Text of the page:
In a joint statement issued earlier this week, nearly 200 local civil society groups said that Hun Sen’s visit could have the unintended effect of “lending legitimacy to the Myanmar military junta and further emboldening them to cause more harm to the people.” It added: “This would be an insult to the people of Myanmar and Cambodia and further jeopardizing ASEAN’s already-diminishing credibility during the Cambodia tenure as chair of ASEAN in 2022.”

Similarly, ASEAN Parliamentarians for Human Rights is running a social media campaign comparing Hun Sen’s “cowboy diplomacy” on Myanmar with the controversy that overshadowed Cambodia’s last chairmanship of ASEAN in 2012, when it moved to block a consensus statement that was mildly critical of China’s assertive actions in the South China Sea. As a result of Cambodia’s actions, ASEAN was unable to issue its customary joint communique for the first time in its history.

In particular, critics have expressed concerns that by offering engagement before the junta shows any progress on the Five-Point Consensus, Hun Sen is squandering what little leverage ASEAN has over the Myanmar military. It also requires Cambodia to work within the limitations imposed by the junta, which has shown little interest in implementing ASEAN’s peace plan. (Earlier this week, for instance, a junta spokesperson confirmed – unsurprisingly – that Hun Sen would not be permitted to meet with any detained pro-democracy leaders.)

This concern was voiced yesterday by Indonesian President Joko “Jokowi” Widodo in a call with Hun Sen. According to the Indonesian leader, he “reiterated clearly [the] Indonesia position on the importance of implementation of 5-Point Consensus to bring democracy back in Myanmar through inclusive dialogue.” Should there be no significant implementation of the consensus,” Jokowi added, his government’s position remained the same: that Myanmar’s military administration “should only be represented by non-political level at ASEAN meetings.”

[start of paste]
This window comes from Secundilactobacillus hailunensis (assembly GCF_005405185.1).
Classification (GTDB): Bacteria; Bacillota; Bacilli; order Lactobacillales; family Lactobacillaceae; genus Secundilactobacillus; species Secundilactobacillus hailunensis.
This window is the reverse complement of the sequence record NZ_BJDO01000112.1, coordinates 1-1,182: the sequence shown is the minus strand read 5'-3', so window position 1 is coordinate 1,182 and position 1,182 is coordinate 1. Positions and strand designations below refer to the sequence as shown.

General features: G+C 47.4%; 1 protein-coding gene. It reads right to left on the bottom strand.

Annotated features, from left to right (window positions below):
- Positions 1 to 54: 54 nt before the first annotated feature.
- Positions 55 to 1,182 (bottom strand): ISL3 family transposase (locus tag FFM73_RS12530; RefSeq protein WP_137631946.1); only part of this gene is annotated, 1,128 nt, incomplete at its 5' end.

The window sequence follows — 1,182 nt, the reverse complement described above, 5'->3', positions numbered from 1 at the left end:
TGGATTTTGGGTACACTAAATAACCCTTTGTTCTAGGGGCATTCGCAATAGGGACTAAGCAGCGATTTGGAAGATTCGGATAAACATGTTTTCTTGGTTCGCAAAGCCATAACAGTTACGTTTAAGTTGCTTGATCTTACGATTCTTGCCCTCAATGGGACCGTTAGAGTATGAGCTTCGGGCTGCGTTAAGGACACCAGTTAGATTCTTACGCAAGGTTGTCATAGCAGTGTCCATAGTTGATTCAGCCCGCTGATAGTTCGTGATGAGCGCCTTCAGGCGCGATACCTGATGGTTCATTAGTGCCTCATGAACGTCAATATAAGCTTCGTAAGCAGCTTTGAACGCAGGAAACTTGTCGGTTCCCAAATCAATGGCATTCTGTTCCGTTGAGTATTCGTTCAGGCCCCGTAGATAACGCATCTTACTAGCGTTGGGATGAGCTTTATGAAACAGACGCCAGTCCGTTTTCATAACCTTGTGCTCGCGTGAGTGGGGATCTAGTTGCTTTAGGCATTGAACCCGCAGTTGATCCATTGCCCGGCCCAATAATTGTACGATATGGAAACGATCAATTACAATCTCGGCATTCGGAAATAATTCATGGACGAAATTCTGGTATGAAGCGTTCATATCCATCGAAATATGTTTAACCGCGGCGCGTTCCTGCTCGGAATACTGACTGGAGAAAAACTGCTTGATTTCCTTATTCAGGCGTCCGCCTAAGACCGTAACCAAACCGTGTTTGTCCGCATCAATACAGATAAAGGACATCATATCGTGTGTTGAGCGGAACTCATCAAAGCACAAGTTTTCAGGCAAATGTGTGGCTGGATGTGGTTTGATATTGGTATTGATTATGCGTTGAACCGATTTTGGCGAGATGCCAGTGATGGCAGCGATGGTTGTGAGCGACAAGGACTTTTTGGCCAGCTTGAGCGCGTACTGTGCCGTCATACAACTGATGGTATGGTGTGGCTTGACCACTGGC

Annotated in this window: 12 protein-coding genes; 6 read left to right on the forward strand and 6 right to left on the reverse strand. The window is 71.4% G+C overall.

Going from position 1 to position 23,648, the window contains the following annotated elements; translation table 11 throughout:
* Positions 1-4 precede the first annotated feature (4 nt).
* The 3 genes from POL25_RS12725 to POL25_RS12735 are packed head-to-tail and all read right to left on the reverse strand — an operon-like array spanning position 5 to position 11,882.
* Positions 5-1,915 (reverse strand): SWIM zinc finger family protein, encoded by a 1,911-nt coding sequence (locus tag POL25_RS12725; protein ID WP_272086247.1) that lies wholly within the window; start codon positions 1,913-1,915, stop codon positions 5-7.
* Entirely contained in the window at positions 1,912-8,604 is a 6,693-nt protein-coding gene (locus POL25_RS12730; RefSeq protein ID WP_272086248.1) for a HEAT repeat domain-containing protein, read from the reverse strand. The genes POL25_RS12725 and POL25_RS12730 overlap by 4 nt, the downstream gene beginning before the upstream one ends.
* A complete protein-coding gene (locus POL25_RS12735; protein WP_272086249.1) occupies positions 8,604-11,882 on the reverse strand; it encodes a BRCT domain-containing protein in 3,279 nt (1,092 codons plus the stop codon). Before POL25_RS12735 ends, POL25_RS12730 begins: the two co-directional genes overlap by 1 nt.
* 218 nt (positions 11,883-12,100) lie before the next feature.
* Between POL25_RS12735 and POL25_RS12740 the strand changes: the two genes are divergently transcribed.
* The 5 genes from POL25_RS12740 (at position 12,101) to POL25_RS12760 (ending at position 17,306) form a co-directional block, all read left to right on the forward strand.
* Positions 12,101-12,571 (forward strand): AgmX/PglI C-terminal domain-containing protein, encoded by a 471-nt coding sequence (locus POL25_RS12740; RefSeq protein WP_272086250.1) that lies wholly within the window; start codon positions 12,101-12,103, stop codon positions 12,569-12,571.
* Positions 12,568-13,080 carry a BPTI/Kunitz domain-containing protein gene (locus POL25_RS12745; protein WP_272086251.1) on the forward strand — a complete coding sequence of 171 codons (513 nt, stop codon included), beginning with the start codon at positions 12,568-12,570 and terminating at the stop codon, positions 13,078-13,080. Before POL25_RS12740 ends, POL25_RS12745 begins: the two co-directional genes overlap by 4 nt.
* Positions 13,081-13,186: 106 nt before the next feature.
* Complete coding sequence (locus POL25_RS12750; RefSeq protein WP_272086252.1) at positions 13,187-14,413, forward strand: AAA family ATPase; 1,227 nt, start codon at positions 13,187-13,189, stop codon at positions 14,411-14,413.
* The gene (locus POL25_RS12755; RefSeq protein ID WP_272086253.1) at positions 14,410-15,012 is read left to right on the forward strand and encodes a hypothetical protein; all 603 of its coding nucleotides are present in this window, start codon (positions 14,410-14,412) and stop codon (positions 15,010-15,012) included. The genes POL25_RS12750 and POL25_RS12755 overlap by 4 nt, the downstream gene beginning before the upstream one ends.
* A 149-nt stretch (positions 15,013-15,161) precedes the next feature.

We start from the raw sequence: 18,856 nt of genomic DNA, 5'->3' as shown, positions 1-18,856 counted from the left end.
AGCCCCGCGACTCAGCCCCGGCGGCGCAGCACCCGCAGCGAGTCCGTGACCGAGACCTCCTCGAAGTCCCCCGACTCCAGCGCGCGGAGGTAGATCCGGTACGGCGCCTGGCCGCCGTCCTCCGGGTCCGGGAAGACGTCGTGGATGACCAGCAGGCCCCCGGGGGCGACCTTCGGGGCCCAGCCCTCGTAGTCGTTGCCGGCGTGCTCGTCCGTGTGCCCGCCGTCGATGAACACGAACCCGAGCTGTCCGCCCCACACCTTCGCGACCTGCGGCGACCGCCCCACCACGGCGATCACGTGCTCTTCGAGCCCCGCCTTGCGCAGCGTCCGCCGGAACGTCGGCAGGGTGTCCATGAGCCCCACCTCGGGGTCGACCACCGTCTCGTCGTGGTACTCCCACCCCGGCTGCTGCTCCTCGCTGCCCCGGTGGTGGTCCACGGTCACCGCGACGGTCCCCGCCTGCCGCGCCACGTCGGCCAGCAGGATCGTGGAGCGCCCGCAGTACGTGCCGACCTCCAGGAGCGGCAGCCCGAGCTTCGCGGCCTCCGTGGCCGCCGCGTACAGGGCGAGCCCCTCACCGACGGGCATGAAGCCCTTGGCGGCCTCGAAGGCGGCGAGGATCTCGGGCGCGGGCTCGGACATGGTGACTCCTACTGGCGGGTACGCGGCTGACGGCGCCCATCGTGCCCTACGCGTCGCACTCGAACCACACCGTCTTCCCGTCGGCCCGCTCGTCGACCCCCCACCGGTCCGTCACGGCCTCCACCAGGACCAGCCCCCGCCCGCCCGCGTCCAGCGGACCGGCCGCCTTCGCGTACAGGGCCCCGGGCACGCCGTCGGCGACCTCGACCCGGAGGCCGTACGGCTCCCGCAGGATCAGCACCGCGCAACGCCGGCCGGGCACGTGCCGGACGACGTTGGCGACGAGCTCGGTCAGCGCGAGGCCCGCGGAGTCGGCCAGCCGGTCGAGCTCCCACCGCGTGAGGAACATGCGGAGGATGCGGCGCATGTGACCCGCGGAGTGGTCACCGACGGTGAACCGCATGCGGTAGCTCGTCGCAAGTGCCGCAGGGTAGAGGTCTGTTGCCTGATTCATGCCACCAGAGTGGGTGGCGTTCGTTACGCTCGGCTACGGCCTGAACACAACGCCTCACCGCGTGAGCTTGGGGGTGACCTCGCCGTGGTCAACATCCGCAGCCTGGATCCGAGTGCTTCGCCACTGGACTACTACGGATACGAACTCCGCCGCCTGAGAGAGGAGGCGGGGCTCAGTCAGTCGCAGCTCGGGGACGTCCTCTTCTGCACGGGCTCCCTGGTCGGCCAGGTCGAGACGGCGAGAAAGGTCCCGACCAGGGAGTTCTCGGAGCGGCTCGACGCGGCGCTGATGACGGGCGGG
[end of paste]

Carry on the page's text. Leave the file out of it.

Whether this was intended as pushback or affirmation is hard to say, however, and it may be too soon to say whether Cambodia really intends to scrap ASEAN’s approach to Myanmar and return to the drawing board. In yesterday’s speech, Hun Sen pledged not to go beyond ASEAN’s consensus on Myanmar and said that he would act within the parameters of the ASEAN Charter.

Understandably, many observers are loath to give the Cambodian leader any benefit of the doubt given the controversies of the country’s 2012 chairmanship and his recent multi-front offensives against opposition parties, civil society, and the independent press. But part of the difficulty also lies in the perils of drawing conclusions from Hun Sen’s idiosyncratic, extempore speeches, which offer a window into the leader’s thinking but don’t always reflect cohesive and binding national policy commitments.

Aaron Connelly of Singapore’s International Institute for Strategic Studies wrote on Twitter yesterday that for all of Hun Sen’s flip-flopping, his government was sending signs that it would more likely than not continue the approach taken to Myanmar by last year’s ASEAN chair Brunei. To what end, however, remains hard to say. There are hard questions to be asked about whether this approach was working to begin with – and, indeed, whether Myanmar’s interlocking conflicts and crises are amenable, for the moment, to any form of outside intercession or mediation.